The other benefit is that the std vector type is fairly common on platforms that take advantage of them like (c++).  If you can deal with the constraint of a fixed length, using a vector type makes for big speedups on many targets.


On Sun, May 29, 2016 at 4:33 PM, stepa alimov <[hidden email]> wrote:
> Can you tell me cases where reflection causes problems for you?
Objects with proxy metatables are slightly slower.
This (https://gist.github.com/Stepets/6e079bb6163718208d5ad21191710931) simple bench shows that.
My results:
average time without metatable
init:    0.01016667    modify:    0.01614811
average time with metatable
init:    0.01118717    modify:    0.01936691

This (https://gist.github.com/Stepets/35097b0dc9ecbf90adb0843dcd5eb907) bench shows arrays lenght field update impact
My results:
average time original metatable
init:    0.00510624    modify:    0.00062112
average time simple metatable
init:    0.00358827    modify:    0.00064114
average time without metatable
init:    0.00047244    modify:    0.00064349

I'm using lua5.2


2016-05-29 16:33 GMT+03:00 Justin Donaldson <[hidden email]>:
P.S. Can you tell me cases where reflection causes problems for you?  I can probably simplify haxe object structures if I detect Reflect is not being used.

Also, a bunch of new static analysis features were added pretty recently that removes some of the iife structures I was generating.  You should see fewer and fewer of those.

On Sun, May 29, 2016 at 3:15 PM, Justin Donaldson <[hidden email]> wrote:
The cached class concept is great idea.  I know the javascript target uses a similar method, and I'll look into making it a default for lua.  FWIW, you can easily generate "humanized" static method names with the @:export("new_method_name) metadata on the respective field.


On Sun, May 29, 2016 at 2:05 PM, stepa alimov <[hidden email]> wrote:
Hello, Justin!

> I'd really like to get feedback from the Lua folks here on the structure/performance of the Lua generated code
I've worked a bit with this generator and what I can say:
in-place increment, decrement operations converts into (function() ... end)() this is good, but not always necessary.
Some AST preprocessing could be made to detect if return of this operations are required. What I mean:
var i = 2;
i++;
print(i);

now converts into something like:

local i = 2
(function()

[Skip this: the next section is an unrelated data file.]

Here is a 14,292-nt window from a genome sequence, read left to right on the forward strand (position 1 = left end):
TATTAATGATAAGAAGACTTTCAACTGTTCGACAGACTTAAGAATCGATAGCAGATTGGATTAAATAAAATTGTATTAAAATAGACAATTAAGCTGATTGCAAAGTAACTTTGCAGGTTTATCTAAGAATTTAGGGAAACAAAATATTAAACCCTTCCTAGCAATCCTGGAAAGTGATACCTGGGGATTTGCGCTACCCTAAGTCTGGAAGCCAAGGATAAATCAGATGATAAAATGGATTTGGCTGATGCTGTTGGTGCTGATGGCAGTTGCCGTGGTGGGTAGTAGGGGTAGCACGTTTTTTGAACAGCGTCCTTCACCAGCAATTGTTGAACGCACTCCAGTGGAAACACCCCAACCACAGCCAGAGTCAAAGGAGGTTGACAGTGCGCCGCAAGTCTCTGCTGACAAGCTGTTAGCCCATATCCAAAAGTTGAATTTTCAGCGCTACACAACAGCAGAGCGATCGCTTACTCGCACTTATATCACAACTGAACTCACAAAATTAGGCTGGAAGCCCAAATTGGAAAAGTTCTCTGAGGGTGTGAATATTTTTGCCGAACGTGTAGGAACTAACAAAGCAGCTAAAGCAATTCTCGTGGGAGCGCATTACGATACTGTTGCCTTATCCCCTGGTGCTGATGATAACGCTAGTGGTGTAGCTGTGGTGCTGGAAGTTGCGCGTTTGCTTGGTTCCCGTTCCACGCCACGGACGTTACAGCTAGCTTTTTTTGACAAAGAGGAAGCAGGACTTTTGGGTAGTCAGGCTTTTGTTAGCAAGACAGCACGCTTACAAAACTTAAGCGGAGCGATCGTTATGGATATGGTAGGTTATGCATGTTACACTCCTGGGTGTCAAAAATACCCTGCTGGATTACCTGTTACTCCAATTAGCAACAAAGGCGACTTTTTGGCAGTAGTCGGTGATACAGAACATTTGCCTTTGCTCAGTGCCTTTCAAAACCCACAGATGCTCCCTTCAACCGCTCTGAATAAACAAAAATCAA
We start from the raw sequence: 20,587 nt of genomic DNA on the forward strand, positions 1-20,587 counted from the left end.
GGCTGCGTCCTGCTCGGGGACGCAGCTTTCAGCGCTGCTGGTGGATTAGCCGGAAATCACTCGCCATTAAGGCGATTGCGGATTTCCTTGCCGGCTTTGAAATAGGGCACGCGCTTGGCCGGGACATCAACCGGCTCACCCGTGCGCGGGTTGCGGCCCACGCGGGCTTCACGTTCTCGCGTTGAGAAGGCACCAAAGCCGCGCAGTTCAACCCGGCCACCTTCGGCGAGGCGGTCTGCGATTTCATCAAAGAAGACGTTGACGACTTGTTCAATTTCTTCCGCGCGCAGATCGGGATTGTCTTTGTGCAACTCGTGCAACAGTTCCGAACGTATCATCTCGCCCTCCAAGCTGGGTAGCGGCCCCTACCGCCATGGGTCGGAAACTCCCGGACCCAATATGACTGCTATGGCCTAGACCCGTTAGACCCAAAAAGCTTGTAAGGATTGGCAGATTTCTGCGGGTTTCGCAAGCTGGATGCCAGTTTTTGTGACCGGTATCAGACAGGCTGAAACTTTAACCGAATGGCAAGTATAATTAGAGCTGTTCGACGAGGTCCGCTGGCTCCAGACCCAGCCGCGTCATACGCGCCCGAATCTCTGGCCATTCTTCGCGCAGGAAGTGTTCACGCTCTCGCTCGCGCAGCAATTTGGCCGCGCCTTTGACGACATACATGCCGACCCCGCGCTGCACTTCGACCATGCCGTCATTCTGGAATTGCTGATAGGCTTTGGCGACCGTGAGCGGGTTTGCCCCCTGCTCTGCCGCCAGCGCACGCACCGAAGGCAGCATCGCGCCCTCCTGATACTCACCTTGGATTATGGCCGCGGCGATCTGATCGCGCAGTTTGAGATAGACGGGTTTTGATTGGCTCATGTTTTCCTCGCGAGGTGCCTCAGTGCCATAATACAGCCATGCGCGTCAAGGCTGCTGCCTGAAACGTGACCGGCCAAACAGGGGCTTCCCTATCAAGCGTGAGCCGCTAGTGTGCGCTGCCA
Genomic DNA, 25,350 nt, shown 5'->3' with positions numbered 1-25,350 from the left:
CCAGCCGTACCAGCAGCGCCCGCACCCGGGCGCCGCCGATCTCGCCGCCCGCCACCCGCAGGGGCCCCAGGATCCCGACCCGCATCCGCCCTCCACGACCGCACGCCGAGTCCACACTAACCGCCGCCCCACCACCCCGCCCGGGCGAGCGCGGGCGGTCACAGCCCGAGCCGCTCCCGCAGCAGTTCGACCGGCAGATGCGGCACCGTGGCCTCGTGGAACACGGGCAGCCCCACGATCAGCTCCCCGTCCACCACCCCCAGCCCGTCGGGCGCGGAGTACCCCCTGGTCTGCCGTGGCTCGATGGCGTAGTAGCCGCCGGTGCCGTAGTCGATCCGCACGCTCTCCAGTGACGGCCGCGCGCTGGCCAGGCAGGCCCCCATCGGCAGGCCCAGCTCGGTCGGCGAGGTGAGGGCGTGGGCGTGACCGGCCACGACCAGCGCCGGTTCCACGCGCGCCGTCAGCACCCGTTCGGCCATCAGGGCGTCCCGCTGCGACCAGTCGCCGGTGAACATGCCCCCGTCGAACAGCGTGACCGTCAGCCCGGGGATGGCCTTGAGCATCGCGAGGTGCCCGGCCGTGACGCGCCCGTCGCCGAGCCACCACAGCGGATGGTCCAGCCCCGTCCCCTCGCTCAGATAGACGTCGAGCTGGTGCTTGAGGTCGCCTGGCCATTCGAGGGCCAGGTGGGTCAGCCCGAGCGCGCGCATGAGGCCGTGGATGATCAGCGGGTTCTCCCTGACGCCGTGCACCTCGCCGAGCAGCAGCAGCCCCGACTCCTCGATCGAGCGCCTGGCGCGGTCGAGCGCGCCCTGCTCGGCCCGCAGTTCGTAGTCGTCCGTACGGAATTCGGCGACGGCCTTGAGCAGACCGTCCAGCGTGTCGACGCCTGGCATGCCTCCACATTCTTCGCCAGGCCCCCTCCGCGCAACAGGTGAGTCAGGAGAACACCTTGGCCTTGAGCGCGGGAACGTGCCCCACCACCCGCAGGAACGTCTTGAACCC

local hx_tmp = i
i = i + 1
return hx_tmp
end)()
print(i)

Also, long chain of table field dereferencing generates on calls, and this is major performance issue IMO.
Consider we have class Foo in package com.app.super.my.package1.package2.package3.Bar
Then, each call to static field of this class will look like

local instance = com.app.super.my.package1.package2.package3.Bar.Foo.new()

as you can see, there are 9 table lookups

For my work project I've changed generator to produce "cached" classes, so class declaration looks like:
com.app.super.my.package1.package2.package3.Bar.Foo = _hx_new();
local
com_app_super_my_package1_package2_package3_Bar_Foo =
com.app.super.my.package1.package2.package3.Bar.Foo

Along with removing stuff needed for reflection (code I converting doesn't use this). I've got about 2 times performance boost.

I'm using lua5.2 as target, but under LuaJIT with and without jit-compilation 2-times boost also persists.

Hope my feedback was helpful and thanks for your great work!

2016-05-29 14:16 GMT+03:00 Justin Donaldson <[hidden email]>:
Hi folks,

I recently wrote a Lua target for the Haxe language: http://haxe.org/blog/hello-lua

I think it has a lot of promise for building more sophisticated Lua apps (e.g. Nginx/lua + Redis/lua + javascript/html5/ios), while also granting the ability for those apps to integrate with other languages and frameworks.

The target is still considered to be in beta mode, but passes our extensive unit test suite.  I'd really like to get feedback from the Lua folks here on the structure/performance of the Lua generated code, and how I might better provide extern support (e.g. Haxe doesn't support multiple returns, which I know is a major sticking point at present.)

I hope some of you find it to be useful!



--
С уважением, Алимов Степан Геннадьевич.





--
С уважением, Алимов Степан Геннадьевич.

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Re: [ANN] Haxe Lua : compile Lua/LuaJIT script from Haxe 3.3

Javier Guerra Giraldez
On 31 May 2016 at 05:42, Justin Donaldson <[hidden email]> wrote:
> it needs to track its length in order to accommodate nil values


The usual approach to store nil values in a table is to use your own
'pseudo nil' value.

------
local mynil = {}

function set(t,k,v)
    if v == nil then v = mynil end
    t[k] = v
end

function get(t,k)
    local v = t[k]
    if v == mynil then v = nil end
    return v
end
-------



--
Javier

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Re: [ANN] Haxe Lua : compile Lua/LuaJIT script from Haxe 3.3